Resolving mind-based limitations

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Acceptance-based approaches are changing the world of therapy says Graham Price

People with mind-based limitations such as anxiety, depression, addictions, OCD and many others, live in a state of resistance. They’re resisting their uncomfortable feelings or unproductive desires. This leads them to act in ways that aim to control the feelings or satisfy the desires. And that in turn reinforces the unconscious beliefs and programming driving their limitation.

Anxiety-based issues such as phobias or fear of public speaking are generally triggered by a life event that generates an initial belief, primarily unconscious, about threat or danger. This belief in turn drives anxious feelings. This leads to attempts to avoid situations that generate anxiety. Every avoidant action sends a message to the unconscious, reinforcing the belief that the situation being avoided must be threatening or dangerous. And so, the anxiety and reinforcing avoidant behaviour just get worse in a continuing cycle.

Depression is generally triggered by life events that generate an initial, primarily unconscious, negative belief, such as life being challenging. That belief then drives depressed feelings. That is turn leads to withdrawal which reinforces the unconscious belief that becomes more severe, such as life now being hopeless. And so, the feelings and reinforcing behaviour just get worse in another continuing cycle.

Addictions may be triggered by life events or just by a habit that builds and eventually turns into a craving. Cravings are driven by an unconscious belief that we need the substance or behaviour that we’re craving. Every time we carry out the resulting behaviour we reinforce that belief until it grows into an addiction.

OCD is generally triggered by life events that generate an initial belief, often relating to contamination or security. That belief drives a behaviour to avoid the perceived risk. The behaviour reinforces the unconscious belief, eventually leading to compulsions to continue the behaviour.

The prime cure for all these, and many more, mind-based issues, is to reverse the behaviour. Just as the above behaviours re-inforce the unconscious beliefs driving them, so opposite behaviours unwind those beliefs. Doing what makes us anxious will unwind unconscious beliefs driving anxiety. Fully engaging with life will unwind unconscious beliefs driving depression. Ceasing addictive behaviours will unwind unconscious beliefs driving the addiction. Ceasing OCD behaviour, and carrying out opposite behaviours, will unwind unconscious beliefs driving OCD.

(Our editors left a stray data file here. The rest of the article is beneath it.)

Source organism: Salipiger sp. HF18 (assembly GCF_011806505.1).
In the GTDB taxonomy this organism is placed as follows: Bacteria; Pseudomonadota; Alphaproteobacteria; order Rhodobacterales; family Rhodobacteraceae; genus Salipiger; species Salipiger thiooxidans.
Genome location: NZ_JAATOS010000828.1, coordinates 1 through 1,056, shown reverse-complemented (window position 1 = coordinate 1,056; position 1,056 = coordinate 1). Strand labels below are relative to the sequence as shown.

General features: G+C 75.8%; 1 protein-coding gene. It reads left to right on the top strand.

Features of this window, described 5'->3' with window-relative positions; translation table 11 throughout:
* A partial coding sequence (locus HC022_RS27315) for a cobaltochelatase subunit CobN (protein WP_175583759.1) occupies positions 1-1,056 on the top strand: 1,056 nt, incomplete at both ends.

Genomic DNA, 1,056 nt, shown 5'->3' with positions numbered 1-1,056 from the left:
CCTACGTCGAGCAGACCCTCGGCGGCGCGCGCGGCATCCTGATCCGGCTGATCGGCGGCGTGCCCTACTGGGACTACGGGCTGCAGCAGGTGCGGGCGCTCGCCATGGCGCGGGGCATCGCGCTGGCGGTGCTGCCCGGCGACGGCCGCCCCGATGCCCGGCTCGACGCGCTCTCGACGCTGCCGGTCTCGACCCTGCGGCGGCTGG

But reversing the behaviour can be challenging if the uncomfortable feelings or unproductive desires are strong. The answer is to learn to accept those feelings or desires for now. Acceptance Action Therapy (AAT) focuses on some key facts about feelings and desires and has developed three questions we can ask about any uncomfortable feeling or unproductive desire:

  1. Is this feeling or desire harming me? [The answer is always: No! No-one’s ever been harmed by a feeling or desire]
  2. Can I bear it? [The answer is: Yes! Any feeling or desire, short of extreme pain, is bearable]
  3. So, if it’s not harming me and I can bear it, what exactly is the problem with having this feeling or desire, other than it’s uncomfortable? Why can’t I let it be there, for now?

These questions are a valuable aid to enable us to accept the feeling or desire, for now. This helps us to reverse the behaviour that’s been reinforcing the unconscious beliefs and the beliefs begin to unwind. This in turn reduces the feelings and the new behaviour becomes easier. AAT calls this universally powerful tool ‘Accept the feeling, choose the action’ where the curative action is always the opposite of whatever the feeling or desire is telling us to do.

AAT recommends exercises to practices the three questions. Turn down the hot water in the shower just enough to feel a bit uncomfortable, or walk outside in winter underdressed, and ask the three questions. Exercise by running, jogging or gym or floor exercises to generate discomfort and ask the three questions. Then apply those questions to the uncomfortable feelings or unproductive desires associated with mind-based limitations while reversing the reinforcing behaviour.

Accepting uncomfortable feelings and unproductive desires doesn’t just help us to reverse the reinforcing behaviour, it also immediately diminishes the feeling or desire and contributes directly to unwinding the unconscious beliefs driving the feelings and desires.

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About Author

Graham W Price

Graham W Price is a psychologist, personal and executive coach and development trainer. He’s a chartered member of the British Psychological Society and BABCP accredited. As the developer of Acceptance Action Therapy and its personal development equivalent, Acceptance Action Training, he’s founder of the Association for Acceptance Action Coaching, Therapy and Training (http://www.aaactt.com). As the presenter of ‘Positive Mind Training’ webinars he teaches life-changing skills that attendees use every day for the rest of their lives. Executive Assistants can see the ‘organisations’ version of the training free at https://pj195.isrefer.com/go/org/a189. Please do not share this link. Others can access the training at http://www.positive-mind-training.com. For more about Graham, see http://www.abicord.com/graham-price

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